We’ve been testing a collection of winter clothing from Sumattory for four months.
The face of this Spanish brand is 2010 world mountain bike champion, Jose Antonio Hermida, but we found little in the aesthetic and tailoring of this collection to suggest off-road action.
For a detailed description of the fit and fabrics of each garment, see our ‘first look’ article.
Here we’ll focus on how they performed during an extended test period characterised by freezing temperatures.
Winter long bib tight
Our test pilot, one of those irritating fellows whose default setting is immaculate, described the fit of Sumattory’s winter long bib tight as, well, immaculate (“no bags, no wrinkles, no anything”).
The bib straps were broad and comfortable, and while many companies now employ laser cut lycra braces instead of a solid fabric border to a mesh strap in a bid to lighten the load, we considered comfort more important than weight in a winter tight.
The instructions recommend washing the tights before use, and having failed to do so, our test pilot suffered slight chafing from the Elastic Interface pad on the initial ride (“nothing major,” he reports). Subsequent washes softened the pad to create an extremely comfortable ride (“really, really nice”) which remained a factor throughout an extended test period.
The Sumattory Winter Long Bib Tight is available in black, in six sizes from S to XXL, and costs £105.
Winter Jersey UW
Despite the monicker, the Winter Jersey UW is a base layer. Our test pilot reported a supportive, compressive feel from its Prolen fabric, which followed an extremely close cut. He was impressed by its wicking abilities and also by its ability to regain its shape after washing. Removing it after a ride left it slightly baggy, he reported, but after a trip through the washing machine, it regained its original, compressive feel. Our initial fears about an absence of silicone or elastic grippers at the hem or sleeves proved groundless. The garment remained in place throughout rides spent variously hunched over the bars and stood on the pedals.
The Sumattory Winter Jersey UW is available in white, and in three sizes: XSS, ML, and XLXXL. It costs £48.75.
Winter Stripe Jersey
The Winter Stripe Jersey was another garment whose fit impressed us. Our test pilot reported a short front, and a tail, that, while dropped, was not so long that it risked sagging when pockets were loaded. The deep pockets also found favour (the deepest of them all, the centre pocket, provided safe harbour for a pump). His one criticism concerned the low neck, which provided little coverage.
Versatility was another area highlighted by our man in the jersey. He wore it as a mid-layer on days when the mercury fell to zero, layered with the above mentioned Winter Jersey UW base layer and the Winter Stripe Jacket (see below). Worn on winter training rides i.e. long but without too much exertion, and paired with lightweight gloves and overshoes, he remained comfortable.
Additionally, the jersey looks likely to become a staple of our test pilot’s spring wardrobe, when, he believes, it will do good service as an outer layer, or perhaps beneath a gilet on windy days. “I’d expect to do a lot of mileage in that piece,” he says.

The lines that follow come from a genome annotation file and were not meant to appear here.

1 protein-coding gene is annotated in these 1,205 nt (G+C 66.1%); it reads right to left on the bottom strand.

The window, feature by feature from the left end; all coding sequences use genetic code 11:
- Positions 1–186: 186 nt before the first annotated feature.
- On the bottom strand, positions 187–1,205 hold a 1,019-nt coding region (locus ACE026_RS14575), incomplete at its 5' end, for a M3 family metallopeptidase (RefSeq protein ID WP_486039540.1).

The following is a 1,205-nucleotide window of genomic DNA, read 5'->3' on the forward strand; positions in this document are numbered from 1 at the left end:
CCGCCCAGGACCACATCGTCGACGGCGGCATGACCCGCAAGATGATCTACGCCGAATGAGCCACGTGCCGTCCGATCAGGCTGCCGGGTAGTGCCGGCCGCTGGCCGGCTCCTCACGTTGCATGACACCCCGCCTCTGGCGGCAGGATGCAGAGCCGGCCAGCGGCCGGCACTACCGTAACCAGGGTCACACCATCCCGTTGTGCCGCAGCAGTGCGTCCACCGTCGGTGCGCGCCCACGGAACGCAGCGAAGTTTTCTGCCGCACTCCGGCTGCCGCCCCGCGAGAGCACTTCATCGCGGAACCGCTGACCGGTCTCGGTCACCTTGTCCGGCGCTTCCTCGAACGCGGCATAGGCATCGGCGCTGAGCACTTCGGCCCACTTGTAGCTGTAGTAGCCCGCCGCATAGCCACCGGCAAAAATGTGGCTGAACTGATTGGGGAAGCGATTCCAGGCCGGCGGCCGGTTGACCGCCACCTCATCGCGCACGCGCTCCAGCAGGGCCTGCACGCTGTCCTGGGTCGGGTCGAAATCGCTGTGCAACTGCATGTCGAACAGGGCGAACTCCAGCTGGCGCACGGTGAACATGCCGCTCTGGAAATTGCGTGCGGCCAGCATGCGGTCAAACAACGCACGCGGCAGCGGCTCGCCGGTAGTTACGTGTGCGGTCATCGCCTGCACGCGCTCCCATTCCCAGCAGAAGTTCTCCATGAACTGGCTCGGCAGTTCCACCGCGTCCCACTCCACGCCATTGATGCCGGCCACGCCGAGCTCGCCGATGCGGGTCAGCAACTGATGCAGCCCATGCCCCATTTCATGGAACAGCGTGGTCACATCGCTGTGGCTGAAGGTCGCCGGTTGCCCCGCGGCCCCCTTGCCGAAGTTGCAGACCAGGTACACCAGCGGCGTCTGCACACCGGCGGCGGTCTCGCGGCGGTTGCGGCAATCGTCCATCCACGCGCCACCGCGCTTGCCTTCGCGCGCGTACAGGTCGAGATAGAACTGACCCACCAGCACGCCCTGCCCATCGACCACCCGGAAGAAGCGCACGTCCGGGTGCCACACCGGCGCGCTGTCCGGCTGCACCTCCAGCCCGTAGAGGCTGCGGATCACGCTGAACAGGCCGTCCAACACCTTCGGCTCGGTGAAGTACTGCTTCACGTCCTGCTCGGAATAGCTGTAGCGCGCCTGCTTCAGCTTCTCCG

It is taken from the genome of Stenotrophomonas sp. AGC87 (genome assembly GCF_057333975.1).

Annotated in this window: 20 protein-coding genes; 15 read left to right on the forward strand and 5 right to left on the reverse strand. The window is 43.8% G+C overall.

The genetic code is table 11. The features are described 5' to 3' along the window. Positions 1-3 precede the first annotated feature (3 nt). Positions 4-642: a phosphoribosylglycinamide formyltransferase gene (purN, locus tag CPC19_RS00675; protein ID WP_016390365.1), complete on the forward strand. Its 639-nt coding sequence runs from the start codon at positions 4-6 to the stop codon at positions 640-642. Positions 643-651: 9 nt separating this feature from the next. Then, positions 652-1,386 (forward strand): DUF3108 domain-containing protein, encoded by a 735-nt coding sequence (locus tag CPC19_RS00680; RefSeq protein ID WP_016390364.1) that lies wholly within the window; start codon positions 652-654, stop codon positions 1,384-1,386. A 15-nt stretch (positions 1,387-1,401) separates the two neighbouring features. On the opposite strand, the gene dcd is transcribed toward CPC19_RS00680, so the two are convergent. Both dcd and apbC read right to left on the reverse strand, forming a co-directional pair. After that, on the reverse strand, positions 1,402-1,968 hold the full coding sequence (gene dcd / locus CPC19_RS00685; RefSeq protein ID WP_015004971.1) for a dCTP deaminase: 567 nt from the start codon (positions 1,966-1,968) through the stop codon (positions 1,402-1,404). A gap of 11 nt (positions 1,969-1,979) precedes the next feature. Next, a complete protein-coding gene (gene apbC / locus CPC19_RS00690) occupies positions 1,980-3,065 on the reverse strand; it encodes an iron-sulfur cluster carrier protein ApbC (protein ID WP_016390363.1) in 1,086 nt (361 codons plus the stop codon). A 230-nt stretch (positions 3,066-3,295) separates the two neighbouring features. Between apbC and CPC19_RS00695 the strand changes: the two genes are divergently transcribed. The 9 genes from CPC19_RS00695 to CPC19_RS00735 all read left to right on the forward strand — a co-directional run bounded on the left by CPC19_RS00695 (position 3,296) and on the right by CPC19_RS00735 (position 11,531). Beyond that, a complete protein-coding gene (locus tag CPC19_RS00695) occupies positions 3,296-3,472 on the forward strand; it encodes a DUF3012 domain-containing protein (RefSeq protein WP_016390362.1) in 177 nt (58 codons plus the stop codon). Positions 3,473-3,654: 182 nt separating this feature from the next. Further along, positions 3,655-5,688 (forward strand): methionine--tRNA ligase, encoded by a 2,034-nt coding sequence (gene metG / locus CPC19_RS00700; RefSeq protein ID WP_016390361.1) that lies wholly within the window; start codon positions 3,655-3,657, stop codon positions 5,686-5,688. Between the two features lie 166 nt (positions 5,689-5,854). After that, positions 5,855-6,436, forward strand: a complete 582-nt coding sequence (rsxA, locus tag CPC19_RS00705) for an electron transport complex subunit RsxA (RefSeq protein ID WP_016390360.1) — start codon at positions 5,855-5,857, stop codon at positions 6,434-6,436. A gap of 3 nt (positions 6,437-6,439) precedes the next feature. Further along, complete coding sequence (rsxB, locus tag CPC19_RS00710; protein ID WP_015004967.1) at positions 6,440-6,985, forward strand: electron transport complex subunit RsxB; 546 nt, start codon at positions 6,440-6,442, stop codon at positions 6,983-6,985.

A word here on the aesthetics of the Winter Stripe Jersey: the opinion at RCUK Towers that it is one of the most attractive garments to cross the threshold was shared by our test pilot, who highlighted its many pleasing details (a small, multi-coloured tab on the hem, for example) and the number of enquiries from riding buddies. Sumattory’s low profile in the UK added an air of exclusivity to its chic appearance, he felt.
The Sumattory Winter Stripe Jersey is available in the black, white, and royal blue pictured, and also in white, with a black chest panel and orange stripe. It costs £108.75 and is available in six sizes from S to XXL.
Winter Stripe Jacket
The Winter Stripe Jacket worked well as part of a layering system. Our test pilot was impressed by its lack of bulk, and how its generally slim profile didn’t hamper its ability to keep him warm (“a good combination of weight and size”).
Our concerns about the low collar on the Winter Stripe Jersey were repeated here, and while this may yet prove beneficial on the jersey when worn in spring as an outer layer, on a garment designed solely for cold weather use, it is a deficiency.
Otherwise, the fit was excellent, making the internal cinch pull at the waist redundant (“a feature for a feature’s sake”). Broad-shouldered triathletes might benefit here, but cyclists are unlikely to so. Of greater use were the lightweight Velcro cuff closures.
The front of the jacket was shorter even than that of the jersey, but again, we considered this a good thing. Off the bike, when stood bolt upright, the hem of the jersey was visible beneath the jacket; on the bike, however, there was no unsightly ‘ballooning’ of the fabric.
The WindTex panels were effective in cheating the wind; the ventilation panels in the sides less so at letting it through. Opening the chest zip was our quick and easy solution, an fuss-free exercise thanks to the quality of a zip which could be operated with one hand and which remained free from ‘snagging’.
We get nervous when clothing manufacturers deviate from the ‘ain’t-broke-don’t-fix-it’ three-pocket configuration on the tail of a jersey or jacket, but Sumattory’s two pockets, covered with a flap, didn’t cause our test pilot undue concern. The pockets were sufficiently deep and the flap didn’t prove a hindrance to removing and replacing items on the fly, he reported.
The Summatory Winter Stripe Jacket is available in grey and white, and in six sizes, from S to XXL. It costs £168.75.